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I am new to Ubuntu and I do not have alot of experience with Linux/Unix, so please bear with me while I try to get through this.

I have a camera system that records footage and takes screen shots and stores them in a folder. The problem is that the new files do not overwrite the older files, so the file system fills up and all new files are discarded.

So I installed Scheduled Tasks in the Ubuntu GUI and created a task to run every day. Here is the task:

find /media/dvr/* -type f -mtime 0 -exec rm -rf {} \; 

I have the -mtime set to 0 for testing purposes, it will be set to 7 if I can get this to work.

The problem I have is there is a lost+found folder in the /dvr folder. When it gets to that folder it says I do not have permission to view it and it never finishes its search. I have used sudo to get in and change the ownership and rwx permissions, but that still doesn't help.

Is there a way to accomplish what I want to do by using find? Is there a more efficent way of cleaning out the /dvr/ folder?

Like I said, new to this and trying to get better. Any help would be greatly appreciated!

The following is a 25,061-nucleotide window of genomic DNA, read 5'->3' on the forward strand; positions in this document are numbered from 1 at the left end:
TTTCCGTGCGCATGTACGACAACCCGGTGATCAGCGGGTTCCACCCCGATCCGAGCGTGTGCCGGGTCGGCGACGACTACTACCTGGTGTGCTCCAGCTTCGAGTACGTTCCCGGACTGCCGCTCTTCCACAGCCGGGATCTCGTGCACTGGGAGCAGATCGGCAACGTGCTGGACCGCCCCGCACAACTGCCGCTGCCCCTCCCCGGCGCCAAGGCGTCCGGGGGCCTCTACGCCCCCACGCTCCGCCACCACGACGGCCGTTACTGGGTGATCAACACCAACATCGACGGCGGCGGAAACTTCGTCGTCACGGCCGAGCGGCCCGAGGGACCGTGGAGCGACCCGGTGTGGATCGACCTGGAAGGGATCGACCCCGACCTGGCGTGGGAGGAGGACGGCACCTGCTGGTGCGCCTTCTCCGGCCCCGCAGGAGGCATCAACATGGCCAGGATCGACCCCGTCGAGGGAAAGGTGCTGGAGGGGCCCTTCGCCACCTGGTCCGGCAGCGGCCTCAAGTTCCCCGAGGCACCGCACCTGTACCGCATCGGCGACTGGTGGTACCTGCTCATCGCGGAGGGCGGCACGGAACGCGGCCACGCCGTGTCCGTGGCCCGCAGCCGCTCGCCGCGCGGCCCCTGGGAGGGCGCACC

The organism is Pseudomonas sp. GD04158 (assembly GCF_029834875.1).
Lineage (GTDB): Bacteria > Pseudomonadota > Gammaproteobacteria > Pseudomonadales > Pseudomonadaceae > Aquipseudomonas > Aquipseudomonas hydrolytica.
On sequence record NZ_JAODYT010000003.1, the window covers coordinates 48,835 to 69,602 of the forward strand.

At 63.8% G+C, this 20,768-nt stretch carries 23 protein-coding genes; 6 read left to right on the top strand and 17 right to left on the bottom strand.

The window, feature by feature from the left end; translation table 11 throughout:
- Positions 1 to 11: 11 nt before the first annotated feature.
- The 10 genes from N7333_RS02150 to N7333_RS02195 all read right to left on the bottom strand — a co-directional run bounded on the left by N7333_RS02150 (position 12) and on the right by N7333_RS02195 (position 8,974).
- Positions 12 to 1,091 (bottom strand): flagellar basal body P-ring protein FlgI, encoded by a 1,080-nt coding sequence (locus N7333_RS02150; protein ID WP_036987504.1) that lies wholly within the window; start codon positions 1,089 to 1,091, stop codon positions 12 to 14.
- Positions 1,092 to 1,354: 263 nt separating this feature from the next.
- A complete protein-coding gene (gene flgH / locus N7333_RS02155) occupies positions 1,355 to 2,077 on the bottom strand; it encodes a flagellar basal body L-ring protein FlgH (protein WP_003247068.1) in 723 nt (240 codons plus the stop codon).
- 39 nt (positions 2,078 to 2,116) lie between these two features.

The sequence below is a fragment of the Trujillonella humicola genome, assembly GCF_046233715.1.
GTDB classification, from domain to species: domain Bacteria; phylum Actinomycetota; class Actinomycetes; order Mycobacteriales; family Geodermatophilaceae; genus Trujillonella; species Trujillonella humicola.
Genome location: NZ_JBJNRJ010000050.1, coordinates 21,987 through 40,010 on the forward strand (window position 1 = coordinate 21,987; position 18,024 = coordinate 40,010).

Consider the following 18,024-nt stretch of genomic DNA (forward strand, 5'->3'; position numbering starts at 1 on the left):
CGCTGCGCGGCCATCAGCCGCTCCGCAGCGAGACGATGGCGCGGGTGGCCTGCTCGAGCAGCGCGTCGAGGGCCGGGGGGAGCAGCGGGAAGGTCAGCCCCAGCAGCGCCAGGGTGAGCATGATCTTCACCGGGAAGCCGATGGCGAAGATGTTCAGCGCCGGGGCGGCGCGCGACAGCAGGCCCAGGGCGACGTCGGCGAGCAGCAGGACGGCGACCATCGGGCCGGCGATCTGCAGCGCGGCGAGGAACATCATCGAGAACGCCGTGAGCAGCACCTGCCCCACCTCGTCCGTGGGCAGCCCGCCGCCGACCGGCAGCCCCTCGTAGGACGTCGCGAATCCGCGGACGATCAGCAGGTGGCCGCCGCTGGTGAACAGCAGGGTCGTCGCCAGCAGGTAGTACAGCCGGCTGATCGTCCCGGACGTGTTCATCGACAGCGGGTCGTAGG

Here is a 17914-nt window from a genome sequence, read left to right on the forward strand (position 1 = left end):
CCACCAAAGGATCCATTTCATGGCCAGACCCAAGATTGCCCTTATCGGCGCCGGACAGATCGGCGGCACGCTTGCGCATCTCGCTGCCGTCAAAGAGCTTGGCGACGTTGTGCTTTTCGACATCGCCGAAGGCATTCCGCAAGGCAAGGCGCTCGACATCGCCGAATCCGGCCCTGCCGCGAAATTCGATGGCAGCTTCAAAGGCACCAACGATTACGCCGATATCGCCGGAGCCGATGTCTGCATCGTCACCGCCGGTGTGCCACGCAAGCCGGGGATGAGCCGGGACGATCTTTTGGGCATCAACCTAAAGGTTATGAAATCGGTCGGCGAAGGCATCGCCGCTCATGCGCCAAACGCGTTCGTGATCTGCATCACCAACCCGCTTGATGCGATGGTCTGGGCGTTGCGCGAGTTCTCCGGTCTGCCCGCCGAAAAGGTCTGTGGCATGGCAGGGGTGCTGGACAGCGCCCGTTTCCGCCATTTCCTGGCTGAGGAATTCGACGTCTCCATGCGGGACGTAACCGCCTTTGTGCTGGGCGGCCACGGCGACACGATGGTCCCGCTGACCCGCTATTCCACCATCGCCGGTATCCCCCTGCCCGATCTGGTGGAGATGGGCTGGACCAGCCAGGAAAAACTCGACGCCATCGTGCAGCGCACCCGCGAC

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3 Answers

The find command does not exit on permission problems as far as I know, it may just not be finding any files for a different reason. What I can suggest is to eliminate stderr so that you don't get misleading messages in the output, and to test the command using echo replacing rm -rf, i.e.,

find /media/drv/ -type f -mtime 7 -exec echo {} \; 2> /dev/null

This should list the files that would be removed in your final version with rm -rf. If you really want to skip the lost+found directory (which should not be necessary), use:

find /media/drv/ -type f -mtime 7 -not -wholename "*lost+found*" -exec echo {} \; 2> /dev/null
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Just do:

find /media/drv -name lost+found -prune -o -type f -exec echo '{}' ';'

In general it is a very very bad idea to redirect stderr to /dev/null. The whole point of stderr is to show unexpected errors. If you are expecting a certain error then construct your command to avoid it.

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Setting the permissions correctly should do it. What does ls -ld /media/dvr/lost+found say? Also drop the * at the end of /media/dvr/. You want find to start its search in /media/dvr/, and when you add the *, the shell replaces that string with the name of every file it finds in /media/dvr/.

You also can just delete the lost+found directory.

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I think it is probably better to use -not option on find than to delete the lost+found directory, it will just get recreated when fsck runs anyway. See serverfault.com/questions/6753/… –  Richard Holloway Jan 20 '12 at 14:44
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